# [petsc-users] PCLU diverges where PCILU converges on Dense Matrix

Smith, Barry F. bsmith at mcs.anl.gov
Sat Mar 10 10:14:28 CST 2018

```  1) Run the problem with -ksp_view_mat and -ksp_view_rhs and mail petsc-maint at mcs.anl.gov  the resulting file produced called binaryoutput

2) By default PCLU does a reordering to reduce fill that could introduce a zero pivoit, PCILU does not do a reordering by default. You can use -pc_factor_mat_ordering_type none to force no reordering (PCLU does not do numerical pivoting for stability so can fail with zero pivots).

3) If you need to solve these tiny 7 by 7 systems many times (presumably you are solving these to set up a large algebraic system solved afterwards) then you probably don't want to use KSP to solve them. You can use the low level kernel PetscKernel_A_gets_inverse_A_7() that does do pivoting followed by a multiply like

s1 = v[0]*x1 + v[6]*x2  + v[12]*x3 + v[18]*x4 + v[24]*x5 + v[30]*x6;
s2 = v[1]*x1 + v[7]*x2  + v[13]*x3 + v[19]*x4 + v[25]*x5 + v[31]*x6;
s3 = v[2]*x1 + v[8]*x2  + v[14]*x3 + v[20]*x4 + v[26]*x5 + v[32]*x6;
s4 = v[3]*x1 + v[9]*x2  + v[15]*x3 + v[21]*x4 + v[27]*x5 + v[33]*x6;
s5 = v[4]*x1 + v[10]*x2 + v[16]*x3 + v[22]*x4 + v[28]*x5 + v[34]*x6;
s6 = v[5]*x1 + v[11]*x2 + v[17]*x3 + v[23]*x4 + v[29]*x5 + v[35]*x6;

where v is the dense 7 by 7 matrix (stored column oriented like Fortran) an the x are the seven values of the right hand side.

Barry

> On Mar 10, 2018, at 5:22 AM, Ali Berk Kahraman <aliberkkahraman at yahoo.com> wrote:
>
> Hello All,
>
> I am trying to get the finite difference coefficients for a given irregular grid. For this, I follow the following webpage, which tells me to solve a linear system.
>
> http://web.media.mit.edu/~crtaylor/calculator.html
>
> I solve a 7 unknown linear system with a 7x7 dense matrix to get the finite difference coefficients. Since I will call this code many many many times in my overall project, I need it to be as fast, yet as exact as possible. So I use PCLU. I make sure that there are no zero diagonals on the matrix, I swap required rows for it. However, PCLU still diverges with the output at the end of this e-mail. It indicates "FACTOR_NUMERIC_ZEROPIVOT" , but as I have written above I make sure there are no zero main diagonal entries on the matrix. When I use PCILU instead, it converges pretty well.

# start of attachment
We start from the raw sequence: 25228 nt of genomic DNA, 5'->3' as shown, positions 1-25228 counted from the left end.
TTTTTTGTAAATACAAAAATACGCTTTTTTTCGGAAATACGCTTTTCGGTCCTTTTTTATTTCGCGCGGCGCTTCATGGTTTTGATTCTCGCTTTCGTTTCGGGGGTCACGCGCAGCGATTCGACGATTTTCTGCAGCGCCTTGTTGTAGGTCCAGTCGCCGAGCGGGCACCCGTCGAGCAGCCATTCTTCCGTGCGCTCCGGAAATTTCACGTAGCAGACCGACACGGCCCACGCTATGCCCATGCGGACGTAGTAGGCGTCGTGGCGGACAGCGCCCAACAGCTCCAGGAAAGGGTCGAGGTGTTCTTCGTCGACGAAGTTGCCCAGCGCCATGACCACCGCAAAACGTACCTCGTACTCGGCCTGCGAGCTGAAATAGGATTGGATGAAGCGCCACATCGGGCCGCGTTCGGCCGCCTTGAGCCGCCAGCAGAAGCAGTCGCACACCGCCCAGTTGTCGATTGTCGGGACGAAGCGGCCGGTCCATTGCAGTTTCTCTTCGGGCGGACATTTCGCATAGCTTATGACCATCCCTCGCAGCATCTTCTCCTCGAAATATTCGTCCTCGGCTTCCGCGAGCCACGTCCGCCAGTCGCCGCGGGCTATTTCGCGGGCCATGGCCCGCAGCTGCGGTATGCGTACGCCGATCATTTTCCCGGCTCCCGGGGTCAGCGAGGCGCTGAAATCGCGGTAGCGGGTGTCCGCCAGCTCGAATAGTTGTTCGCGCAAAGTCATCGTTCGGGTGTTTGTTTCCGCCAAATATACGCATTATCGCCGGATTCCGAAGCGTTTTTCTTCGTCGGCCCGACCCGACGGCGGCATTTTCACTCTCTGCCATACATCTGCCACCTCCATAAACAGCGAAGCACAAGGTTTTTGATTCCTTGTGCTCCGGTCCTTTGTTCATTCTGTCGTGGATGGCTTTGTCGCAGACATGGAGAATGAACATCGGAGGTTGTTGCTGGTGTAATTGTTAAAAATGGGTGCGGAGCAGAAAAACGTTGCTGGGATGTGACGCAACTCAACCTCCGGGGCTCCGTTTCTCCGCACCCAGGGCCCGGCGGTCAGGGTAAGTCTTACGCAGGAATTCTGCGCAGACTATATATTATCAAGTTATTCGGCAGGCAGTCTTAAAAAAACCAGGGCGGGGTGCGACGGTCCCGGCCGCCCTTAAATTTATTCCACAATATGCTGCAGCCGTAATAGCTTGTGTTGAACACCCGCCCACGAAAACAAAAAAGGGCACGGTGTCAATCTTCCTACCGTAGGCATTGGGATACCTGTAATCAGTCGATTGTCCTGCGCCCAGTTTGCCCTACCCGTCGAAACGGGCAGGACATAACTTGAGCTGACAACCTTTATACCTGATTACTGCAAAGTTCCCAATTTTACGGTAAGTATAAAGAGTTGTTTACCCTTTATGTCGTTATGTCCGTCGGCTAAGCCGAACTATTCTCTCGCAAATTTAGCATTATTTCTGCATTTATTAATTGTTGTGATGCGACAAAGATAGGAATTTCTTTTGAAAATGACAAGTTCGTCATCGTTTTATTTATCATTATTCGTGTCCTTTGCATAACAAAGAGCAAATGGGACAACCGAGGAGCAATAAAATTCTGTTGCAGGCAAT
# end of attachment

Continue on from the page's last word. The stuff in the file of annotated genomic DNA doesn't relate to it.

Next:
>
> So my question is, is PCILU the same thing mathematically as PCLU when applied on a small dense matrix? I need to know if I get the exact solution with PCILU, because my whole project will depend on the accuracy of the finite differences.
>
> Best Regards,
>
> Ali Berk Kahraman
> M.Sc. Student, Mechanical Engineering Dept.
> Boğaziçi Uni., Istanbul, Turkey
>
> Linear solve did not converge due to DIVERGED_PCSETUP_FAILED iterations 0
>                PCSETUP_FAILED due to FACTOR_NUMERIC_ZEROPIVOT
> KSP Object: 1 MPI processes
>   type: gmres
>     restart=30, using Classical (unmodified) Gram-Schmidt Orthogonalization with no iterative refinement
>     happy breakdown tolerance 1e-30
>   maximum iterations=10000, initial guess is zero
>   tolerances:  relative=1e-05, absolute=1e-50, divergence=10000.
>   left preconditioning
>   using PRECONDITIONED norm type for convergence test
> PC Object: 1 MPI processes
>   type: lu
>     out-of-place factorization
>     tolerance for zero pivot 2.22045e-14
>     matrix ordering: nd
>     factor fill ratio given 5., needed 1.
>       Factored matrix follows:
>         Mat Object: 1 MPI processes
>           type: seqaij
>           rows=7, cols=7
>           package used to perform factorization: petsc
>           total: nonzeros=49, allocated nonzeros=49
>           total number of mallocs used during MatSetValues calls =0
>             using I-node routines: found 2 nodes, limit used is 5
>   linear system matrix = precond matrix:
>   Mat Object: 1 MPI processes
>     type: seqaij
>     rows=7, cols=7
>     total: nonzeros=49, allocated nonzeros=49
>     total number of mallocs used during MatSetValues calls =0
>       using I-node routines: found 2 nodes, limit used is 5
>
>

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